Whatever reason Colorado’s bill failed, Susanna had to move on to her next big problem: Her supervising doctor is retiring in December. Without a replacement, there’s a chance she could lose her job, and so would 5 other PAs, leaving just 3 providers to care for her clinic’s 9,000 patients.
Colorado PA’s are gearing up for another legislative fight next year and Susanna hopes lawmakers see — unless they act — the situation will likely only get worse. After the break, putting Susanna’s saga in context, and the lessons a health workforce researcher has learned from the pandemic.
DG: Welcome back. We just heard about the saga of one group of health workers duking it out with another — what’s known in health policy circles as a ‘turf war’ or a ‘scope of practice’ battle. It’s just one of hundreds of skirmishes happening in capitols across the country as lawmakers consider which COVID era regulations to keep and which to ditch.
We’ve asked Professor Bianca Frogner to talk about this unique moment and what impact it might have on the future of our country’s health workforce. Bianca’s the director of the Center for Health Workforce Studies at the University of Washington.
DG: So Bianca, since January of last year, state legislatures have considered more than — and I can’t believe this number — 450 different bills on these questions of who can practice what, where when and how. Now you’ve been watching all of this unfold. At a super high level here, Bianca, put this moment in some kind of context.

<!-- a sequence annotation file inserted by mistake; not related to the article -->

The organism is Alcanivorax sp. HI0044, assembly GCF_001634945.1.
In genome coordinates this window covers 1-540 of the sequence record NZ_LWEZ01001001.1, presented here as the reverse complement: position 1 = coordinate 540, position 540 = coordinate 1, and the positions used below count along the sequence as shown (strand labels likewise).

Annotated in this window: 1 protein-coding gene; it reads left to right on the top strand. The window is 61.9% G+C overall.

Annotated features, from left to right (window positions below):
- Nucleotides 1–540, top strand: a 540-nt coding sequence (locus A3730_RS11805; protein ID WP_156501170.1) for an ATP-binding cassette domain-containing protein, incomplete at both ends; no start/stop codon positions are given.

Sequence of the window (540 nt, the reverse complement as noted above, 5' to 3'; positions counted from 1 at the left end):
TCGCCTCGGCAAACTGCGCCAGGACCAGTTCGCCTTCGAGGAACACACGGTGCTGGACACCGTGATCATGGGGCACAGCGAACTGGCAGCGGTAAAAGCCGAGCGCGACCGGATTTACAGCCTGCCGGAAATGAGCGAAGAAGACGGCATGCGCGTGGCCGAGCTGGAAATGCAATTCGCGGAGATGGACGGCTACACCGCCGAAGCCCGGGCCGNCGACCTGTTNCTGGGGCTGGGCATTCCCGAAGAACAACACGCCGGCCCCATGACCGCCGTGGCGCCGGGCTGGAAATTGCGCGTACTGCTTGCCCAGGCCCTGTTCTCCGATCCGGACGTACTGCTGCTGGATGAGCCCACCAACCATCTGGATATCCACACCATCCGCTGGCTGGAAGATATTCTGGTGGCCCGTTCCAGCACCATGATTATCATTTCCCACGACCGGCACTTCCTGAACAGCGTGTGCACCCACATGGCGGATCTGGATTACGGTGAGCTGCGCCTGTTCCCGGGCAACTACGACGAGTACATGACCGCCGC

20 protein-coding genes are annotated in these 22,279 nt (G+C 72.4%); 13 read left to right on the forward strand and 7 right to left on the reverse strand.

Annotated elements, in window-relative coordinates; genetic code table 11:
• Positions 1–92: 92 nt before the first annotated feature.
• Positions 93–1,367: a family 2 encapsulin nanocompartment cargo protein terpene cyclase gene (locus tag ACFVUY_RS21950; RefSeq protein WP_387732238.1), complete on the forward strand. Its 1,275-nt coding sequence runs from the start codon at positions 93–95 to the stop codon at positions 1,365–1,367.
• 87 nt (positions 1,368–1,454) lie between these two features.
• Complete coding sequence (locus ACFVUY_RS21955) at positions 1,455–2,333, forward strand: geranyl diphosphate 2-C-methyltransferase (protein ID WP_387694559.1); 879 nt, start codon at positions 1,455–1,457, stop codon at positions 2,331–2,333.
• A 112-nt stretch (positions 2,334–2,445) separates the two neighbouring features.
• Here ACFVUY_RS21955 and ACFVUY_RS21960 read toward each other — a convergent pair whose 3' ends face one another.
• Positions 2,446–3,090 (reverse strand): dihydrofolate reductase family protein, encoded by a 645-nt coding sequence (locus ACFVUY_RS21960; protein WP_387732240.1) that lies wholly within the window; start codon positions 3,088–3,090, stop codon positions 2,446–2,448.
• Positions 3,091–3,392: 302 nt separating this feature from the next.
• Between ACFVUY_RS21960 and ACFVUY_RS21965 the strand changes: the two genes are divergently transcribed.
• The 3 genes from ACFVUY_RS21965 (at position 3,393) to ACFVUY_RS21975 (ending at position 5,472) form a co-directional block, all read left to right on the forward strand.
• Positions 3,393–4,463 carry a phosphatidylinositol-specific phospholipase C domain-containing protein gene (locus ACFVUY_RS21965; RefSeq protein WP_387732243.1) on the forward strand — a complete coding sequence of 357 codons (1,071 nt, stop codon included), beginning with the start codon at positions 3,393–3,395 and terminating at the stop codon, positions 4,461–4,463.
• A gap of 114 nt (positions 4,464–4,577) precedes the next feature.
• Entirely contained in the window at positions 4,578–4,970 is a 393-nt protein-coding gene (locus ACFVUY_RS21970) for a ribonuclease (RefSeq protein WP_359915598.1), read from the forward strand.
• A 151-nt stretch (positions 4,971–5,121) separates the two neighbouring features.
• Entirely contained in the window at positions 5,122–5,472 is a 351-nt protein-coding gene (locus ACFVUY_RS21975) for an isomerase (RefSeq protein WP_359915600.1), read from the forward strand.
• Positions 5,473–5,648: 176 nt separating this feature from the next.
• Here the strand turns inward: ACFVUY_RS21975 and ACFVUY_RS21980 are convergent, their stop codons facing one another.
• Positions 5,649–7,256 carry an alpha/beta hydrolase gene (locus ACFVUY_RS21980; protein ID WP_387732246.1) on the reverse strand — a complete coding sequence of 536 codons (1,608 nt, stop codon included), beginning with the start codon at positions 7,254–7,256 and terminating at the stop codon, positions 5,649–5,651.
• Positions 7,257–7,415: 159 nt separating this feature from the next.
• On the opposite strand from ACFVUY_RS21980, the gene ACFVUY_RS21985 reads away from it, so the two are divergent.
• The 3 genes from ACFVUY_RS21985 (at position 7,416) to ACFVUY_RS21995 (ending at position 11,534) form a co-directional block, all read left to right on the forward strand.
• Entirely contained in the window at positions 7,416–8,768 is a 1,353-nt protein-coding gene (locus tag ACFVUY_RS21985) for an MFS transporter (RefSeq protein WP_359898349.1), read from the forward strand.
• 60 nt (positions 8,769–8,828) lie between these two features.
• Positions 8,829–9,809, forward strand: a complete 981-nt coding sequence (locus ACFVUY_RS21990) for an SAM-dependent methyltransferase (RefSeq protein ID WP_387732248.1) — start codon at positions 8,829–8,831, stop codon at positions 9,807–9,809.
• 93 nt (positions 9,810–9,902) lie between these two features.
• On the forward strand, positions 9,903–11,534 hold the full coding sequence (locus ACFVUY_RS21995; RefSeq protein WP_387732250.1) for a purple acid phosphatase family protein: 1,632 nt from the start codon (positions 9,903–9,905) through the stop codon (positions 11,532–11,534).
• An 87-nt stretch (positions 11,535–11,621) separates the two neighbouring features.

Bianca Frogner: Well, I would say simply, this is the Wild West of activity that’s happening in the health workforce arena. Scope of practice and issues around what health care workers can do have become a huge topic since the start of the pandemic. The way our health workforce is structured is that what health care workers can do is really decided at a state level. And I think COVID certainly brought that more to light because every state was just scrambling to figure out how do you get the people that we need. And so everyone was having this conversation at the same time, and they realized one way to solve this problem is to revisit some of these regulations that are in place.
DG: And I wondered Bianca, like, you know, the cynic in me wondered is all this action basically some kind of like gold rush land grab — a chance for trade groups to expand scopes or make more money for their members, which ultimately drives up prices and costs for everybody. Is there any sort of kernel truth to that? That this is just opportunistic?